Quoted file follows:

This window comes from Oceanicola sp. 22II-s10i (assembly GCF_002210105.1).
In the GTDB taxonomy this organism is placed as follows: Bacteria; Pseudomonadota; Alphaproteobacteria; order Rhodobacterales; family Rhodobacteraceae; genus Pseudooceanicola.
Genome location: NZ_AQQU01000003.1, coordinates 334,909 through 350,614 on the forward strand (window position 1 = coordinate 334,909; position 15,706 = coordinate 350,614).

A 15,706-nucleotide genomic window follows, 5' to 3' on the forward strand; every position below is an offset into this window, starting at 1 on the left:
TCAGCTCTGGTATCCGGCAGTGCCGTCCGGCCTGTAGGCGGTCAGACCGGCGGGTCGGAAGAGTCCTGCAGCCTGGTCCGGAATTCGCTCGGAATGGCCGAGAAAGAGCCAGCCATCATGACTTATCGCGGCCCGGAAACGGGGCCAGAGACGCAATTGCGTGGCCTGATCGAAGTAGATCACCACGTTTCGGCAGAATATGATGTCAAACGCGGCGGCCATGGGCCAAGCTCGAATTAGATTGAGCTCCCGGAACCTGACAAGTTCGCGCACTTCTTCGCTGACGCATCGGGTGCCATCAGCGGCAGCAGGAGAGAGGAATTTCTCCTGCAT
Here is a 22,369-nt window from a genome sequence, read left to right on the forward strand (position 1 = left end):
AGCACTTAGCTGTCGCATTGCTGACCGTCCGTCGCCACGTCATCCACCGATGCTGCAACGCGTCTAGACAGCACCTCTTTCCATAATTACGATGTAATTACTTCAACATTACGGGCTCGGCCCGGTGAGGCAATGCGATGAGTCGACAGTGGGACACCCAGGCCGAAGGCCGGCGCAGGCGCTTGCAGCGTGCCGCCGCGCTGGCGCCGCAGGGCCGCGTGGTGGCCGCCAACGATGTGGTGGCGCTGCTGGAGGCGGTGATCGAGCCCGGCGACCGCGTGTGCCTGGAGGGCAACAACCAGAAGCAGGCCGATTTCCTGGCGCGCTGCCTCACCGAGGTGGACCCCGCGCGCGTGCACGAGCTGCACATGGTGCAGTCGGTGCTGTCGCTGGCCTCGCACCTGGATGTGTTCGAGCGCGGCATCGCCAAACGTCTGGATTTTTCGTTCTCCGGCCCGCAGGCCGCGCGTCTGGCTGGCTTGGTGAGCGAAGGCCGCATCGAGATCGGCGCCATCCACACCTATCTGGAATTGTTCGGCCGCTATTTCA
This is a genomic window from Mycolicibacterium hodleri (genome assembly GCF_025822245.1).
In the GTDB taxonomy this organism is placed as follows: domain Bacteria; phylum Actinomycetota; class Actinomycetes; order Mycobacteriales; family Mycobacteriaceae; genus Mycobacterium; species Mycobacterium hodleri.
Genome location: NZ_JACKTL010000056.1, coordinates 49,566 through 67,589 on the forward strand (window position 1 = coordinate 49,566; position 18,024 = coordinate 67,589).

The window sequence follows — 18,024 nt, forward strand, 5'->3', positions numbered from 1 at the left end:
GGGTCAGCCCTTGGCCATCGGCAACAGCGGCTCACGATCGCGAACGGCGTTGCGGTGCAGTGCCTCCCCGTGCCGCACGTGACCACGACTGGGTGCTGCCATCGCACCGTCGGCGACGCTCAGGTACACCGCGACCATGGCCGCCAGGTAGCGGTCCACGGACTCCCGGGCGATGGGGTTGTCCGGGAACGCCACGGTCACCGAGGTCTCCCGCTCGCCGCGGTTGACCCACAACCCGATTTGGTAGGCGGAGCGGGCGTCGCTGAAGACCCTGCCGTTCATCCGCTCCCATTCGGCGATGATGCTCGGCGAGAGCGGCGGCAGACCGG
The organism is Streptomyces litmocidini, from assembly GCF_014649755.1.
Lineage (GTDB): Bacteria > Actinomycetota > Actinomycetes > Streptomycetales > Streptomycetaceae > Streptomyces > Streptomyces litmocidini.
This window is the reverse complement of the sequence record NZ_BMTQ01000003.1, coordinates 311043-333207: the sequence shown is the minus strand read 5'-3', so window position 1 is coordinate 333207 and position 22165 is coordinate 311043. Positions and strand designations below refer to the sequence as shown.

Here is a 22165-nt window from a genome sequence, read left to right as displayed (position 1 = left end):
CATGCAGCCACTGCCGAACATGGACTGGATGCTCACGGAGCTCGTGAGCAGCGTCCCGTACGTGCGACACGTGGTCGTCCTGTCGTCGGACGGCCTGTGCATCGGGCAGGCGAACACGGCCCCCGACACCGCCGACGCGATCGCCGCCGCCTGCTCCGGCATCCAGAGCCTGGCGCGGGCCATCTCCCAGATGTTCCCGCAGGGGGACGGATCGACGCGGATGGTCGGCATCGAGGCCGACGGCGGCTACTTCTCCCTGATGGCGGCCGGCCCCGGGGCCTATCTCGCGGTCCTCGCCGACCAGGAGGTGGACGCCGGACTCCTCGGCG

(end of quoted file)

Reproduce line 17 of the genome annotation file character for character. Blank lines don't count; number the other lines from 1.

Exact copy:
CATGCAGCCACTGCCGAACATGGACTGGATGCTCACGGAGCTCGTGAGCAGCGTCCCGTACGTGCGACACGTGGTCGTCCTGTCGTCGGACGGCCTGTGCATCGGGCAGGCGAACACGGCCCCCGACACCGCCGACGCGATCGCCGCCGCCTGCTCCGGCATCCAGAGCCTGGCGCGGGCCATCTCCCAGATGTTCCCGCAGGGGGACGGATCGACGCGGATGGTCGGCATCGAGGCCGACGGCGGCTACTTCTCCCTGATGGCGGCCGGCCCCGGGGCCTATCTCGCGGTCCTCGCCGACCAGGAGGTGGACGCCGGACTCCTCGGCG